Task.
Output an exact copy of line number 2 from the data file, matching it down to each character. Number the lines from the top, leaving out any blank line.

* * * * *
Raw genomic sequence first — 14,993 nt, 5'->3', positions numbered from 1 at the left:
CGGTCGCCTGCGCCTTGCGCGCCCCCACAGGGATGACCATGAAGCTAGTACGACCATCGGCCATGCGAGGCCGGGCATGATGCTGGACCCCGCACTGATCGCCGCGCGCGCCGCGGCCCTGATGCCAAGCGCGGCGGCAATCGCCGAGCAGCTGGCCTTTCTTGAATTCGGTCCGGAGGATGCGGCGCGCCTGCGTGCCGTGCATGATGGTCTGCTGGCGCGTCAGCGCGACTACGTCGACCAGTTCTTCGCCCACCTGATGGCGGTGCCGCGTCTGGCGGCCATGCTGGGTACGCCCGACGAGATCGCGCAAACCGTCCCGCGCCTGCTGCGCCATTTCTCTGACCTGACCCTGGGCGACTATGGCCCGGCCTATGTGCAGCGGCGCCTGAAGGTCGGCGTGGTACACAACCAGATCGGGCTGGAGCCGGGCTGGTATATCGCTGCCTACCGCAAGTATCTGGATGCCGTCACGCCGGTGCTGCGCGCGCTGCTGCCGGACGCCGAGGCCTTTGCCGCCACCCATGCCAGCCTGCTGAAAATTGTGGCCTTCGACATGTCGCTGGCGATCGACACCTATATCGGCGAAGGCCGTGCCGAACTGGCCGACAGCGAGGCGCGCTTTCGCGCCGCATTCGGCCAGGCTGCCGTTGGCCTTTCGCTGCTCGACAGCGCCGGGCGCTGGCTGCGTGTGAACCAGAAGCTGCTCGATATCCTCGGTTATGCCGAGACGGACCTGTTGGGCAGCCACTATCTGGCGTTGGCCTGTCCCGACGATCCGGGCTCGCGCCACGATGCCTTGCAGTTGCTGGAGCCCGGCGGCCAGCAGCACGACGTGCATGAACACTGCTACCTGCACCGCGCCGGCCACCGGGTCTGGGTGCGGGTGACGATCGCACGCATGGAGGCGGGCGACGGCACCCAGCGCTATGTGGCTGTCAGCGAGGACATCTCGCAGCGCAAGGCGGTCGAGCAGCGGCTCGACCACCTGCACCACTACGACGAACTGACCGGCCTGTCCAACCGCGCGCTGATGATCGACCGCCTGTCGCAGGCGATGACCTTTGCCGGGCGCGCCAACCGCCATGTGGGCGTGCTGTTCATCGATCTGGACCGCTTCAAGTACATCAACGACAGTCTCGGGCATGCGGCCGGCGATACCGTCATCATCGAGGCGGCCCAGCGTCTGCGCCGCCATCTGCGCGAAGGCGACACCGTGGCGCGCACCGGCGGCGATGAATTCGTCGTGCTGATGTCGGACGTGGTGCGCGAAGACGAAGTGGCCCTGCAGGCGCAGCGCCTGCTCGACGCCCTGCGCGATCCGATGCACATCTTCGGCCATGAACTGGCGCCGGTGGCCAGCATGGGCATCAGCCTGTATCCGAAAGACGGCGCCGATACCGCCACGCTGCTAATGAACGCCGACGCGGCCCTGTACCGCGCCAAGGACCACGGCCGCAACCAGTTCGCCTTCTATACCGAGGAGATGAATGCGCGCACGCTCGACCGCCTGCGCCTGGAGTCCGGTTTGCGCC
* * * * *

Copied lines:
CGGTCGCCTGCGCCTTGCGCGCCCCCACAGGGATGACCATGAAGCTAGTACGACCATCGGCCATGCGAGGCCGGGCATGATGCTGGACCCCGCACTGATCGCCGCGCGCGCCGCGGCCCTGATGCCAAGCGCGGCGGCAATCGCCGAGCAGCTGGCCTTTCTTGAATTCGGTCCGGAGGATGCGGCGCGCCTGCGTGCCGTGCATGATGGTCTGCTGGCGCGTCAGCGCGACTACGTCGACCAGTTCTTCGCCCACCTGATGGCGGTGCCGCGTCTGGCGGCCATGCTGGGTACGCCCGACGAGATCGCGCAAACCGTCCCGCGCCTGCTGCGCCATTTCTCTGACCTGACCCTGGGCGACTATGGCCCGGCCTATGTGCAGCGGCGCCTGAAGGTCGGCGTGGTACACAACCAGATCGGGCTGGAGCCGGGCTGGTATATCGCTGCCTACCGCAAGTATCTGGATGCCGTCACGCCGGTGCTGCGCGCGCTGCTGCCGGACGCCGAGGCCTTTGCCGCCACCCATGCCAGCCTGCTGAAAATTGTGGCCTTCGACATGTCGCTGGCGATCGACACCTATATCGGCGAAGGCCGTGCCGAACTGGCCGACAGCGAGGCGCGCTTTCGCGCCGCATTCGGCCAGGCTGCCGTTGGCCTTTCGCTGCTCGACAGCGCCGGGCGCTGGCTGCGTGTGAACCAGAAGCTGCTCGATATCCTCGGTTATGCCGAGACGGACCTGTTGGGCAGCCACTATCTGGCGTTGGCCTGTCCCGACGATCCGGGCTCGCGCCACGATGCCTTGCAGTTGCTGGAGCCCGGCGGCCAGCAGCACGACGTGCATGAACACTGCTACCTGCACCGCGCCGGCCACCGGGTCTGGGTGCGGGTGACGATCGCACGCATGGAGGCGGGCGACGGCACCCAGCGCTATGTGGCTGTCAGCGAGGACATCTCGCAGCGCAAGGCGGTCGAGCAGCGGCTCGACCACCTGCACCACTACGACGAACTGACCGGCCTGTCCAACCGCGCGCTGATGATCGACCGCCTGTCGCAGGCGATGACCTTTGCCGGGCGCGCCAACCGCCATGTGGGCGTGCTGTTCATCGATCTGGACCGCTTCAAGTACATCAACGACAGTCTCGGGCATGCGGCCGGCGATACCGTCATCATCGAGGCGGCCCAGCGTCTGCGCCGCCATCTGCGCGAAGGCGACACCGTGGCGCGCACCGGCGGCGATGAATTCGTCGTGCTGATGTCGGACGTGGTGCGCGAAGACGAAGTGGCCCTGCAGGCGCAGCGCCTGCTCGACGCCCTGCGCGATCCGATGCACATCTTCGGCCATGAACTGGCGCCGGTGGCCAGCATGGGCATCAGCCTGTATCCGAAAGACGGCGCCGATACCGCCACGCTGCTAATGAACGCCGACGCGGCCCTGTACCGCGCCAAGGACCACGGCCGCAACCAGTTCGCCTTCTATACCGAGGAGATGAATGCGCGCACGCTCGACCGCCTGCGCCTGGAGTCCGGTTTGCGCC